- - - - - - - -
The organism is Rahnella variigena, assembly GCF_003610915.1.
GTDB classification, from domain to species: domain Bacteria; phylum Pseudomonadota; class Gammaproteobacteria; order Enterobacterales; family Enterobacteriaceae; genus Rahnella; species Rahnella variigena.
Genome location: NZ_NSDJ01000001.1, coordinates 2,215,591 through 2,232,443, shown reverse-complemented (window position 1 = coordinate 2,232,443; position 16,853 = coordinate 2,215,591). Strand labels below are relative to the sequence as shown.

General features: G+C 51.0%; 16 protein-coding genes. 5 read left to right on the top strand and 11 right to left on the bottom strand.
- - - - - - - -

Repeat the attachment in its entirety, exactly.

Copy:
The organism is Rahnella variigena, assembly GCF_003610915.1.
GTDB classification, from domain to species: domain Bacteria; phylum Pseudomonadota; class Gammaproteobacteria; order Enterobacterales; family Enterobacteriaceae; genus Rahnella; species Rahnella variigena.
Genome location: NZ_NSDJ01000001.1, coordinates 2,215,591 through 2,232,443, shown reverse-complemented (window position 1 = coordinate 2,232,443; position 16,853 = coordinate 2,215,591). Strand labels below are relative to the sequence as shown.

General features: G+C 51.0%; 16 protein-coding genes. 5 read left to right on the top strand and 11 right to left on the bottom strand.